Better than honor and glory, and History's iron pen, Was the thought of duty done and the love of his fellow-men. ~Richard Watson Gilder
Memorial Day weekend - the weekend that launches summer. Schools are out or will be soon. Seniors are graduating and getting ready to grab life by the horns and see what's next. Some young men and women came to that stage of life during a time of war. Their next thing was joining the military and fighting for freedom and their country. Many gave their all. This sign I saw at the traveling exhibit of the Vietnam War Memorial tells it all. The toll of dead and wounded and missing number in the thousands in every war.
These heroes are dead. They died for liberty - they died for us. They are at rest. They sleep in the land they made free, under the flag they rendered stainless, under the solemn pines, the sad hemlocks, the tearful willows, and the embracing vines. They sleep beneath the shadows of the clouds, careless alike of sunshine or of storm, each in the windowless Place of Rest. Earth may run red with other wars - they are at peace. In the midst of battle, in the roar of conflict, they found the serenity of death. I have one sentiment for soldiers living and dead: cheers for the living; tears for the dead. ~Robert G. Ingersoll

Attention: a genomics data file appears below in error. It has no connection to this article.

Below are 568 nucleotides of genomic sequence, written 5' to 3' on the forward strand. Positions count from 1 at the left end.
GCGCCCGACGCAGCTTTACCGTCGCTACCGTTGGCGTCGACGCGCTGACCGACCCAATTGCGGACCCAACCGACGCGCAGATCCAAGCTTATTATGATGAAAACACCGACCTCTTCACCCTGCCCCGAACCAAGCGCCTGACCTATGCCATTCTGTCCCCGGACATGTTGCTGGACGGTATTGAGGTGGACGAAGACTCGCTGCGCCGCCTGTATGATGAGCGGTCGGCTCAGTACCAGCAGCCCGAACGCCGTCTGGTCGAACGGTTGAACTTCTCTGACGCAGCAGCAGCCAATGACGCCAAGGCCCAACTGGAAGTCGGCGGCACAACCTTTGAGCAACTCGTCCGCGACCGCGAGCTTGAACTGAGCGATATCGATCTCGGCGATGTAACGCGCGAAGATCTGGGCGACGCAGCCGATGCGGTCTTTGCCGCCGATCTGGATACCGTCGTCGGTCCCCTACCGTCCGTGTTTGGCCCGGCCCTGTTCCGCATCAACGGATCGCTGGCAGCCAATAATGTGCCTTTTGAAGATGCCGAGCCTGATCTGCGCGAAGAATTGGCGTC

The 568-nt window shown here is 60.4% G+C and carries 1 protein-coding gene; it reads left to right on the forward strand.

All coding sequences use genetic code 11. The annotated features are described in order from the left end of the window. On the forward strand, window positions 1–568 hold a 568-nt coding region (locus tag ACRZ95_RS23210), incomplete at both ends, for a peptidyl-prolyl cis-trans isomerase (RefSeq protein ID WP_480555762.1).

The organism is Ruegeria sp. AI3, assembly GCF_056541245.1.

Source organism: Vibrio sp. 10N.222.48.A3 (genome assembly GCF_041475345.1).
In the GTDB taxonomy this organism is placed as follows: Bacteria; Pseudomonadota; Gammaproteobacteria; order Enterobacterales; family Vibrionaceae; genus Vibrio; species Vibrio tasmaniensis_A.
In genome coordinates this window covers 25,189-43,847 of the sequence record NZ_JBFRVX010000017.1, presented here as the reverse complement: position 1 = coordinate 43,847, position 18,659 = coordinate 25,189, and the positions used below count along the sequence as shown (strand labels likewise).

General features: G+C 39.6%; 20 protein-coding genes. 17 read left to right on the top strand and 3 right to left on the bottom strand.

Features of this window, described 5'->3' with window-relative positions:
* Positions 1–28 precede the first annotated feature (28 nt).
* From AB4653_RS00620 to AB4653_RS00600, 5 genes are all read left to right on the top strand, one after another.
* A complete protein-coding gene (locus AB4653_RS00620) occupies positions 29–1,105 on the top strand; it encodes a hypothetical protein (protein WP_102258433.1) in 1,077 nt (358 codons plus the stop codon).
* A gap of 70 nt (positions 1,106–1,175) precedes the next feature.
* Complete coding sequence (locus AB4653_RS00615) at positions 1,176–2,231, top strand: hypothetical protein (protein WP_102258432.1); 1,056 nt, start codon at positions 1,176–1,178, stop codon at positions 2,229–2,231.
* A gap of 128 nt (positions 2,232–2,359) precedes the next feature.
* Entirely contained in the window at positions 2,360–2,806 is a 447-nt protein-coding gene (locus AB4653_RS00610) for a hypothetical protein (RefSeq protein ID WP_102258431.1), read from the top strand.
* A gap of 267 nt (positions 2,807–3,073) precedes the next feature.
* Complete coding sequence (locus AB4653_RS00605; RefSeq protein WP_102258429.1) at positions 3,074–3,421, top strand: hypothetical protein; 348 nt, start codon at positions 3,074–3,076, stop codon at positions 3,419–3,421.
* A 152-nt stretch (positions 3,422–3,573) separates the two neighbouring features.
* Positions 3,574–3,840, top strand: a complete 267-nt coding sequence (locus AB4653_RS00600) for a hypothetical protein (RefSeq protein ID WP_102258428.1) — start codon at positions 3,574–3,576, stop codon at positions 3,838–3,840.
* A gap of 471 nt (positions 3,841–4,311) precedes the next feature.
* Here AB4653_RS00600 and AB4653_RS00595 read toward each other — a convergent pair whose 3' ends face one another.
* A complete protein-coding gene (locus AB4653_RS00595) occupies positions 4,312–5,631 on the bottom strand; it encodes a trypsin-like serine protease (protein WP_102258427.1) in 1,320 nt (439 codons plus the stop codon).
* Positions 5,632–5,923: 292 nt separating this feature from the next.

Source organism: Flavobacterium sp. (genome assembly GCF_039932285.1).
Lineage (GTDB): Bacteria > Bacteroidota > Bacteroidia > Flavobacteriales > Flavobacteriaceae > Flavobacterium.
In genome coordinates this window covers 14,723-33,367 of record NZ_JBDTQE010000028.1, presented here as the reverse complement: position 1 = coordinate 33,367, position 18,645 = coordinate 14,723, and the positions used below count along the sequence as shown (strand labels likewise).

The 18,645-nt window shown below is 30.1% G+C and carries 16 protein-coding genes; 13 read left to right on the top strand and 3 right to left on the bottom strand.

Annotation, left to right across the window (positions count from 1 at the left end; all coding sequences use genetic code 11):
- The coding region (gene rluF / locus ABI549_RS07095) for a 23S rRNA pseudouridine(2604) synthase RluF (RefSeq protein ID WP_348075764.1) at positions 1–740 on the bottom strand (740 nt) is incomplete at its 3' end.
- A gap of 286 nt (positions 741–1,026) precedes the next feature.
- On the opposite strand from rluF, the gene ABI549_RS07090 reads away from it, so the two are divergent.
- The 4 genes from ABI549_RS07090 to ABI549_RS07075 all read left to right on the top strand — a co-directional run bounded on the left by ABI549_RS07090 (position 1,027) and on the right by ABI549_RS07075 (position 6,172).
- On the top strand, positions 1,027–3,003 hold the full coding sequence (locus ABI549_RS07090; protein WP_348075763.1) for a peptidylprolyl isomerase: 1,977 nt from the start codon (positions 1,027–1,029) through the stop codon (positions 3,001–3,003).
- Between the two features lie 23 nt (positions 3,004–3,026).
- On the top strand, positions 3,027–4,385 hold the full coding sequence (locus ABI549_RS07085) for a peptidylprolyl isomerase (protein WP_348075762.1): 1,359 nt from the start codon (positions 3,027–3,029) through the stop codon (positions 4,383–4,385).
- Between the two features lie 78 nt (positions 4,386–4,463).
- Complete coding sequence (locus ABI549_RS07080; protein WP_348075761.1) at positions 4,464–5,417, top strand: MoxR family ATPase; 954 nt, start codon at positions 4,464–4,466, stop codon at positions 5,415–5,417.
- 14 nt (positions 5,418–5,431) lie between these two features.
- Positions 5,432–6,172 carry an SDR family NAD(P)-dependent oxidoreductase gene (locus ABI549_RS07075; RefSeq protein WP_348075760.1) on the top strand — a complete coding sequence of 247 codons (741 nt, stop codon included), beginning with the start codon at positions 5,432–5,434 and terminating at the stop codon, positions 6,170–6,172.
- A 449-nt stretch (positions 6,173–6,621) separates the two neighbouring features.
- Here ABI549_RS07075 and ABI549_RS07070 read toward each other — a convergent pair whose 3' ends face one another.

My father didn't serve in the army. He was exempted from the military in World War II because he was a farmer, but I've known many men, including two of my uncles and two of my husband's uncles, who did serve our country during that war. Then young men of my generation faced the challenge of the Vietnam War and many served with honor and courage. Still now, men and women are putting themselves in harm's way to defend our way of life and fight for freedom. May we ever keep them in our prayers.
Do you have family members who have served or who are even now part of the military serving our country?